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Today's drones are extremely capable fliers with more impressive cameras than ever before, so, it's an excellent time to consider one.

Whether you're a seasoned pilot or are just getting to grips with snapping photos and videos from lofty heights, there are tons of excellent options to choose from.

Plus, with the advancement of battery efficiency, navigation, obstacle avoidance and stabilisation, it's easier than ever to have a great experience, too.

These days we have more options than ever, whether you're looking for dynamic sweeping FPV movement or that classic Hollywood stabilised look, there's a drone out there for you. And that's why we're here. In this guide, we'll run through the best you can buy.

DJI Mini 4 Pro (49)
DJI Mini 4 Pro
1. Best drone overall

DJI's latest Mini drone is the most capable so far, with incredible imaging performance, flawless flying and full obstacle avoidance.

  • Omnidirectional obstacle avoidance
  • Lightweight and portable
  • Improved slow motion and D-Log M
  • It's pricey
  • Not a huge upgrade over the Mini 3 Pro

The DJI Mini 4 Pro takes everything that we loved about the DJI Mini 3 Pro and makes it even better. The most impactful change is the inclusion of omnidirectional obstacle detection, which means it can fly in any direction without having to worry about a collision. It also has much more robust ActiveTrack capabilities, and can now track a subject from any direction.

The Mini 4 Pro also improves HDR recording, now maxing out at 4K60 rather than 4K30, and slow motion gets a huge boost to a maximum of 4K 100fps. If you're into colour grading, you'll be pleased to hear that the Mini 4 Pro can record in D-Log M, too, which is a big upgrade over the D-Cinelike profile in the previous model.

Elsewhere, most features remain the same as the Mini 3 Pro, and that's no bad thing. It flies excellently, is super convenient to carry and skirts most of the more restrictive drone regulations by weighing under 250g. It's also still the only drone in DJI's portfolio that can film in a true vertical format, we absolutely love it.

DJI Air 3 (32)-1
DJI Air 3
2. Best dual-camera drone

If you want something that handles the wind better than the Mini 3 Pro but doesn't cost as much as the Mavic 3, then the Air 3 is the one for you.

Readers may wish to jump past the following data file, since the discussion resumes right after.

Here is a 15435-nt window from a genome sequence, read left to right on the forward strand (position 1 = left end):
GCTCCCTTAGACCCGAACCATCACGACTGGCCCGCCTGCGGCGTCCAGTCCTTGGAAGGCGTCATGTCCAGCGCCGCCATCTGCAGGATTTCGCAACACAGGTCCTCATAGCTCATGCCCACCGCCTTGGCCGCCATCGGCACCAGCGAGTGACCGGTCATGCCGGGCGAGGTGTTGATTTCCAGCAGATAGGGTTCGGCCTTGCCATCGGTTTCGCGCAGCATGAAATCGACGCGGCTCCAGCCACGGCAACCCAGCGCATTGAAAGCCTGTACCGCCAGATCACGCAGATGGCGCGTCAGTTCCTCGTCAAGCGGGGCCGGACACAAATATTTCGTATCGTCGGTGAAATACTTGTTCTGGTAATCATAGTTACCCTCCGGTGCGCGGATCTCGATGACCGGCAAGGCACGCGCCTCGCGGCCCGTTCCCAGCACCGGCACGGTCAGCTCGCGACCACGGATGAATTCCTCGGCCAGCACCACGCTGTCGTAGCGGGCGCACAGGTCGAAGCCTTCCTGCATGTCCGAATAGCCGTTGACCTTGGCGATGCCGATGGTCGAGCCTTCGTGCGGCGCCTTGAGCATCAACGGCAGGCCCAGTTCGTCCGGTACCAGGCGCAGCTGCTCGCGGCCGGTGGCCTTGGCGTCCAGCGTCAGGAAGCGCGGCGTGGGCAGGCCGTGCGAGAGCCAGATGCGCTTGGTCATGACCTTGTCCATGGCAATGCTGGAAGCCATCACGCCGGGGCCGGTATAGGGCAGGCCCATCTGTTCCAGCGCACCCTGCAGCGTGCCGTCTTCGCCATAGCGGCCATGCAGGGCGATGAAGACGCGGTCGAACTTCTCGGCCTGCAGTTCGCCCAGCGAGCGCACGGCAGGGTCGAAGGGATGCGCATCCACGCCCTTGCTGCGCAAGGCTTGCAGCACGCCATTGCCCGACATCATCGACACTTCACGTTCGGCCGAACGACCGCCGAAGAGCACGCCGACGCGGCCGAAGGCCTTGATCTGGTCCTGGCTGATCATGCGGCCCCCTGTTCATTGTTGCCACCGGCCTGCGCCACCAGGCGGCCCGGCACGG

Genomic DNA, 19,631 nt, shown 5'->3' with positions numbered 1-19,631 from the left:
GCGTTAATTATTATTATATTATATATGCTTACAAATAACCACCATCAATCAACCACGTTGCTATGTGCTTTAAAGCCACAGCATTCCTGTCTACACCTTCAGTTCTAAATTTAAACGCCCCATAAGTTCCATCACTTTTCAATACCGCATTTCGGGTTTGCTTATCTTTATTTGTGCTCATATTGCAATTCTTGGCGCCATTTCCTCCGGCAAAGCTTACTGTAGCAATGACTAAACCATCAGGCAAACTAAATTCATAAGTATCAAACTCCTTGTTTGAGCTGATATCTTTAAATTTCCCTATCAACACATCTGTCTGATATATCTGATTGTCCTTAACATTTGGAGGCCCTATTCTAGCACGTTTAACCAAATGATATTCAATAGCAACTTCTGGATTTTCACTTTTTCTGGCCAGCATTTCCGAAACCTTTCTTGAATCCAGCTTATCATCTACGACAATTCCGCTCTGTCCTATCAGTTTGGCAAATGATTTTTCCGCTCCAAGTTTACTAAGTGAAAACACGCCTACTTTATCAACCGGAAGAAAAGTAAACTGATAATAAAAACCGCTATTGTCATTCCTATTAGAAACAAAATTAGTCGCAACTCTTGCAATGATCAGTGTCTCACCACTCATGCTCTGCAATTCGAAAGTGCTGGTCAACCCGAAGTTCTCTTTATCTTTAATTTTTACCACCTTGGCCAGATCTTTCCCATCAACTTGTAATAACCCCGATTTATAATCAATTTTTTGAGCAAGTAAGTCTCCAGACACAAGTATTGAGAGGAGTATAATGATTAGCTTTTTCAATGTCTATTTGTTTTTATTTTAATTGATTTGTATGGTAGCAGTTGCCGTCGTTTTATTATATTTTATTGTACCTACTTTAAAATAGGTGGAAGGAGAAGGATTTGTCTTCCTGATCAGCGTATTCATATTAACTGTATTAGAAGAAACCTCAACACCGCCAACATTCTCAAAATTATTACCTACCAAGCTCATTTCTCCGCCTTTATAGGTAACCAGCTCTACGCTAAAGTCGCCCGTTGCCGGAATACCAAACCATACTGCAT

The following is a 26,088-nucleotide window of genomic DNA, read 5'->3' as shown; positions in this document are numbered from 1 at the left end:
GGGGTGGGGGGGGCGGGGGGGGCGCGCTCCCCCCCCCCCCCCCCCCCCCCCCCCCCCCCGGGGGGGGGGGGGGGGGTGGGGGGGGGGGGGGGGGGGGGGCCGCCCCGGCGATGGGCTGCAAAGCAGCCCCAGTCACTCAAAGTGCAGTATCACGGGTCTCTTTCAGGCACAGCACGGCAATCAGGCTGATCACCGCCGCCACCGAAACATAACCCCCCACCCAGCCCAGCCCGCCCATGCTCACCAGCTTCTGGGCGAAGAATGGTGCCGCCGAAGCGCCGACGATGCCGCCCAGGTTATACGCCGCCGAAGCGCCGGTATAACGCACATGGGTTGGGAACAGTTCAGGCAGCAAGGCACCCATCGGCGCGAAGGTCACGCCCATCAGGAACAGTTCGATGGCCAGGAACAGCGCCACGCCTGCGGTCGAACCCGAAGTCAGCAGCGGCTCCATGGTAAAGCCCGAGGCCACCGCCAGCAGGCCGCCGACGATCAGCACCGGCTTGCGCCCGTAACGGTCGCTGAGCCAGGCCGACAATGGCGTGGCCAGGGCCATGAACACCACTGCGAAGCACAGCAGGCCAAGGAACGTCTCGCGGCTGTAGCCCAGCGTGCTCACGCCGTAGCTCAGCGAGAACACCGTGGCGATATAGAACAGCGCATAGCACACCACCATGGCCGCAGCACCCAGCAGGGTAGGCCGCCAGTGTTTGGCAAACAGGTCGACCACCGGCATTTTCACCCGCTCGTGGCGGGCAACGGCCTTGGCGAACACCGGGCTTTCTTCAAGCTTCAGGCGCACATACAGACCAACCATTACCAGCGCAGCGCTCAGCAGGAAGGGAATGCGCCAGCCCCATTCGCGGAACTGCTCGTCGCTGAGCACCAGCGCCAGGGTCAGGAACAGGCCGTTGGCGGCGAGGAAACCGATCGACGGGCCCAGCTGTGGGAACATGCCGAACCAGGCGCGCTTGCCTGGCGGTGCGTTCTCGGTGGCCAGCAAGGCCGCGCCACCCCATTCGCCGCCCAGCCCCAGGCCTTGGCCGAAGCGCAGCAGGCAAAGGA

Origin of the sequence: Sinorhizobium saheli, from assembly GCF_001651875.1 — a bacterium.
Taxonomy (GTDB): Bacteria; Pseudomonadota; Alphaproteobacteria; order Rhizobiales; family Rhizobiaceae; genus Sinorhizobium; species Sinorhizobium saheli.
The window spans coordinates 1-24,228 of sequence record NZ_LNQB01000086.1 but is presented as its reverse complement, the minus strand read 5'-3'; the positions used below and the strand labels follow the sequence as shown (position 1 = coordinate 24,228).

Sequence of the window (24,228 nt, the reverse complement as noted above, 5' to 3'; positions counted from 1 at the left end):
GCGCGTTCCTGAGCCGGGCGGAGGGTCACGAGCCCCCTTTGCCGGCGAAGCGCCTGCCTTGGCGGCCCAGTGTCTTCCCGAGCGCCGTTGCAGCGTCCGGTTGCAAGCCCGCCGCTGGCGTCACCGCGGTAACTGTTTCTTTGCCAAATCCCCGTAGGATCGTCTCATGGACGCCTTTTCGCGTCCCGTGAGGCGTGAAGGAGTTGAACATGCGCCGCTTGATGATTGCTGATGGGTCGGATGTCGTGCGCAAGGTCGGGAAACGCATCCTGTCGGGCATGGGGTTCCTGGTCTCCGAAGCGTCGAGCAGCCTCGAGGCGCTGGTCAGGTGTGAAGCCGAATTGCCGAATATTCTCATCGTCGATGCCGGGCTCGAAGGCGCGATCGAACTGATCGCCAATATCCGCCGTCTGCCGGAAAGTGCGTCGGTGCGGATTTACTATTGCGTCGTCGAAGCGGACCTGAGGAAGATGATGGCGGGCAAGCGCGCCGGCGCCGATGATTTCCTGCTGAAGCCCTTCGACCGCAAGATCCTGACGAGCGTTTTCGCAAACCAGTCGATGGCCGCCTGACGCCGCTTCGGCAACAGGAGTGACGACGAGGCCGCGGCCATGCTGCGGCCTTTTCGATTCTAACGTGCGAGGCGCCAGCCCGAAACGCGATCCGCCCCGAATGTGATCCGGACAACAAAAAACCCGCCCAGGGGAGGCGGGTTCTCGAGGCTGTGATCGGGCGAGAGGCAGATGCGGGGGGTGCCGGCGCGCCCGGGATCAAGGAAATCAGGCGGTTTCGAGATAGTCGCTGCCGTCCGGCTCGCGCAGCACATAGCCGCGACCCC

• Brilliant dual-camera setup
  • Long flight times
  • Omnidirectional obstacle avoidance
  • More expensive than its predecessor
  • Not compatible with existing controllers

The DJI Air 3 is the perfect middle ground between the Mini 3 Pro and Mavic 3 Pro. It doubles up on the camera system, offering an additional 70mm focal length for some unique and creative angles, while also improving the video downlink and flying for longer than before.

It's larger and more powerful than the Mini 3, which means it's better equipped to handle the wind, and it also has a more advanced obstacle avoidance system, so you can fly sideways without worry.

The Mini is still our favourite, due to how small and lightweight it is, but if you want to take your aerial imagery to the next level, the Air 3 is well worth the additional cost. Shooting with the longer focal lengths allows for some outstanding perspectives that can really set your footage apart from the crowd.

DJI Mavic 3 Pro (36)
DJI Mavic 3 Pro
3. Best drone for professionals
  • Unparalleled image quality
  • Adjustable aperture and huge main sensor
  • Additional 70mm camera
  • Very expensive
  • Over 900 grams

The Mavic 3 was already the most impressive drone that we'd ever tested, and then DJI one-upped itself by releasing the Mavic 3 Pro. The latest version adds an additional 70mm lens to the camera setup, making it more versatile than ever before.

The only reason it's not our top pick is that it's too expensive and intimidating for the majority of consumers, but if you're looking to step into the professional world, the Mavic 3 Pro is the ideal tool for the job.

It flies wonderfully, even in harsh conditions, and it captures footage with unrivalled image quality. Add to this DJI's industry-leading tracking features and automated route planning, and you've got a serious machine on your hands.

best drones photo 17
Autel Robotics EVO Lite+
4. A serious DJI alternative

A seriously impressive and well-priced drone that sits comfortably between the Mavic 3 and Air 2S.

  • Incredible flight times
  • 1-inch sensor with night mode
  • Adjustable aperture
  • Tracking modes are unreliable
  • Less refined than DJI's models

The Autel Evo Lite+ is confusingly named, as although it sounds like it would be a smaller drone, it's actually a similar size and weight to the Mavic 3. When it comes to specs, it sits right between the Air 2S and the Mavic 3, and the same is true of the pricing.

The image quality from the Evo Lite+ is stunning, and while it can't offer the same 10-bit colour as the pricier Mavic 3, the crisp 5.4k videos from the 1-inch sensor are detailed and vibrant. We found the image straight out of the camera to be more impressive than that offered by the Air 2S.